A spokesman for Guatemala’s disaster agency, Conred, said that once it reaches 72 hours after the eruption, there will be little chance of finding anyone alive. “We don’t rule out the possibility of some person alive, but the condition in which the homes are makes that possibility pretty unlikely,” said the spokesman, Juan Sanchez, adding that some of the ash was still at temperatures between 750 and 1,300 degrees Fahrenheit (400 and 700 degrees Celsius).
In the devastated town of El Rodeo, gray soot coated trees and homes and an ash-covered deer lay dead in the debris. Rescuers wearing hard hats, masks and goggles used shovels to dig through homes, unearthing at least one body burned beyond recognition.
Amid the destruction, there was one glimmer of hope: The rescue of a black-and-white dog found alive in a home where four people lay dead. “He is called Rambo,” said volunteer firefighter Sergio Vazquez, who carried the dog on his shoulders to safety. “It may be that this dog no longer has a family.”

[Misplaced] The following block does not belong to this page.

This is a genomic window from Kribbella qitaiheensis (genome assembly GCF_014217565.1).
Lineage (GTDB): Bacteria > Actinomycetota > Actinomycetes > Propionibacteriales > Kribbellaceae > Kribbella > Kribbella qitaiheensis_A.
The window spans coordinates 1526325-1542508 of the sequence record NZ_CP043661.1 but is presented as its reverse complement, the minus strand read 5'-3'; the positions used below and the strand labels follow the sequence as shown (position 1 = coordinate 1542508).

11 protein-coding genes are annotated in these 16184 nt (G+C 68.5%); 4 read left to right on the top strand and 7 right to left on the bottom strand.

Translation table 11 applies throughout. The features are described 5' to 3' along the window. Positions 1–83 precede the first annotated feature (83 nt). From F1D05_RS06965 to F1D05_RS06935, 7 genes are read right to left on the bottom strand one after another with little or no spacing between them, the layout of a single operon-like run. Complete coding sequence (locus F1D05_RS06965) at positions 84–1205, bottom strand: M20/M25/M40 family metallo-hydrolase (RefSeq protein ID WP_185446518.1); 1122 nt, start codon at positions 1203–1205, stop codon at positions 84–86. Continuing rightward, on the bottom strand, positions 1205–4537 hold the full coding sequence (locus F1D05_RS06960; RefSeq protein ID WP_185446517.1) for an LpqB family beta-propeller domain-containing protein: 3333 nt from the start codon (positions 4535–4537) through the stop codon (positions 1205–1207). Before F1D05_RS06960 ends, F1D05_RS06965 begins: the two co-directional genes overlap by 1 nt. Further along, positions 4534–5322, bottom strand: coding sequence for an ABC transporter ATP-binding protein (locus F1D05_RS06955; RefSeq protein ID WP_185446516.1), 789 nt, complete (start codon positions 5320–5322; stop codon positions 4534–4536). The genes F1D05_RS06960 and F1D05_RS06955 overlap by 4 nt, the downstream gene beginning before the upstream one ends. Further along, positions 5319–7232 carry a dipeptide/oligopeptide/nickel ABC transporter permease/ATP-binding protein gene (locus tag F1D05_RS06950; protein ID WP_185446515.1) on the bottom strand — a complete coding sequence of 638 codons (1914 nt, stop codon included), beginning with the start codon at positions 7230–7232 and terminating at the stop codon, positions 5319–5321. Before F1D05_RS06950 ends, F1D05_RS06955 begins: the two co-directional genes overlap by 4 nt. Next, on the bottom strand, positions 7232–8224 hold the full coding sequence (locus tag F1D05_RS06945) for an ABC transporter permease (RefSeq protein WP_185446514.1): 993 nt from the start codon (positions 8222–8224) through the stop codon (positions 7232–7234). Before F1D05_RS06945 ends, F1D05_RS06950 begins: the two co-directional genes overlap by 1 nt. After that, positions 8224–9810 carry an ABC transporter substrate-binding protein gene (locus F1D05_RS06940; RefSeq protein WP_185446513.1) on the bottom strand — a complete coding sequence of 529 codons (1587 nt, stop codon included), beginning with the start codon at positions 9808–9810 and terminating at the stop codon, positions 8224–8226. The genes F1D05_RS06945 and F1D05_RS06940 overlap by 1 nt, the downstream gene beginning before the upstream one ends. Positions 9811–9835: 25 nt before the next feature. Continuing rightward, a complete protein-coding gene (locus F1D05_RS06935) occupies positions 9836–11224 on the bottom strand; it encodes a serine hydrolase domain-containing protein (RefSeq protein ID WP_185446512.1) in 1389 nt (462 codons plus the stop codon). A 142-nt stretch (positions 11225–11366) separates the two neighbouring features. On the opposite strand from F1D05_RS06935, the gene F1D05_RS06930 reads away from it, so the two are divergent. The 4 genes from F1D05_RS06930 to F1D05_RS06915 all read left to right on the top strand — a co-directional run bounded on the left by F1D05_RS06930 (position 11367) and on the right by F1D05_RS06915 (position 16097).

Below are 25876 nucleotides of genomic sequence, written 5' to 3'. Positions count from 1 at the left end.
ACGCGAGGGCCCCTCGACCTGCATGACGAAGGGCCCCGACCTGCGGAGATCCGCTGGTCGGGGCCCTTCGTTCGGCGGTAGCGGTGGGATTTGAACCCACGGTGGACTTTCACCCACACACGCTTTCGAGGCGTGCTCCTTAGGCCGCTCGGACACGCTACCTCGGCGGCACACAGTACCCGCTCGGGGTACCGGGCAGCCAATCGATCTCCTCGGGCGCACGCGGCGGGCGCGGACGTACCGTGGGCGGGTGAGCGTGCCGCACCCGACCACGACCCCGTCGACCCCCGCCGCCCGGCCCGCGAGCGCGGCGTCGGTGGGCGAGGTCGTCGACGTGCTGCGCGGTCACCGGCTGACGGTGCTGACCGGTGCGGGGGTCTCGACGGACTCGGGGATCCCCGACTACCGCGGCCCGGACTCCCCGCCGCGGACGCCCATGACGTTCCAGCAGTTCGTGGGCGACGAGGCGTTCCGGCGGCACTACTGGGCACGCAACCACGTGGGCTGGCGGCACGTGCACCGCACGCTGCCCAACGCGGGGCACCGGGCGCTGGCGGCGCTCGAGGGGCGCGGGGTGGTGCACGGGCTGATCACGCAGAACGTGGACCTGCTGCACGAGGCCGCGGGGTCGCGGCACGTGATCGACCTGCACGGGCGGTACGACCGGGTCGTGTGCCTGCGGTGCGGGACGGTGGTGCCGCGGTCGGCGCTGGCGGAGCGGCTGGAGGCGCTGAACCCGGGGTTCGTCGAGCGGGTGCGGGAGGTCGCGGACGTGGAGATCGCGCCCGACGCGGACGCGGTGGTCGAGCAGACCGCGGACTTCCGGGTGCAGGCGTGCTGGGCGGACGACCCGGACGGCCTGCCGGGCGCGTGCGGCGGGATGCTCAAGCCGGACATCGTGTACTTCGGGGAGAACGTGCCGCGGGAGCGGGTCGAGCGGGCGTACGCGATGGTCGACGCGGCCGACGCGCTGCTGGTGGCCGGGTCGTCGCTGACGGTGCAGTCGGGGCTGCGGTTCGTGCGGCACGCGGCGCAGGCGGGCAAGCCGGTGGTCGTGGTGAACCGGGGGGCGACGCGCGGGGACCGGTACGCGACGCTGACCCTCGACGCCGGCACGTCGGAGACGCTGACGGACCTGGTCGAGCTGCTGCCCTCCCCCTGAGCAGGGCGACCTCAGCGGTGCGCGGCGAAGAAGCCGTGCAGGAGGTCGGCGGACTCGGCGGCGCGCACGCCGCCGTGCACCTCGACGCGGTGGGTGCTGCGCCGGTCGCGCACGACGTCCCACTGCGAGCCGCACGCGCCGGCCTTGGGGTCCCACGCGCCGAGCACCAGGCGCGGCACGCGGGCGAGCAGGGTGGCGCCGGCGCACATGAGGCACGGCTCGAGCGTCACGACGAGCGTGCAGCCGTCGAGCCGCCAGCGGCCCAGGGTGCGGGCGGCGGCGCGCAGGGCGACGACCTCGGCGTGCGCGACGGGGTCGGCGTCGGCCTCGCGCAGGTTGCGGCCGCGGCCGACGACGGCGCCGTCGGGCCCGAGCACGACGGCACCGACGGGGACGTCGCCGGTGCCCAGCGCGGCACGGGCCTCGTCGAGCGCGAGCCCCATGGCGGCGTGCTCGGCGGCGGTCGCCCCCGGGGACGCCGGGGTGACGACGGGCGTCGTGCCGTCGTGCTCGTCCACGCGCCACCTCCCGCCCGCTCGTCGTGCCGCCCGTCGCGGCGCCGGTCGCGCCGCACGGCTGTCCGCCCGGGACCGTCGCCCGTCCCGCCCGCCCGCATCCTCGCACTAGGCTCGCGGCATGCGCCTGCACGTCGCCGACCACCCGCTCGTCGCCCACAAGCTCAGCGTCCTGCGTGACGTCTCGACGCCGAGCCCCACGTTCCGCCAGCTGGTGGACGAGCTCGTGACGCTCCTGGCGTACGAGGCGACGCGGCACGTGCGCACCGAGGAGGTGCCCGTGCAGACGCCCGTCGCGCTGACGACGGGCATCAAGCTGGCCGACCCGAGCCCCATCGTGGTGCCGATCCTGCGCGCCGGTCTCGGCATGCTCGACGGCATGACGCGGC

Vazquez had no explanation for how the dog survived while the people died. Sanchez, the Conred spokesman, said many dogs and cats had been rescued with burns on their paws from the mud and ash, some blinded from the volcanic gases.
“Animals have a different sort of resistance … and different behavior when it comes to finding refuge,” Sanchez said.
Only 17 of the bodies recovered so far have been identified due to the extreme heat that charred their features and burned off fingerprints, and authorities hope other means such as DNA testing can help. Authorities say at least 46 people were injured in the eruption, and 12 shelters were housing 1,877 people.
The Guatemalan military said a U.S. Air Force plane was flying in Tuesday to take about a half-dozen children who suffered burns for treatment in Galveston, Texas. Lacking electricity in the hardest hit areas, emergency crews were carrying out rescue efforts during daylight hours and calling them off for safety reasons when darkness fell.
As dawn broke Tuesday, the volcano continued to rattle with what Guatemala’s Volcanology Institute said were eight to 10 moderate eruptions per hour vastly less intense than Sunday’s big blasts.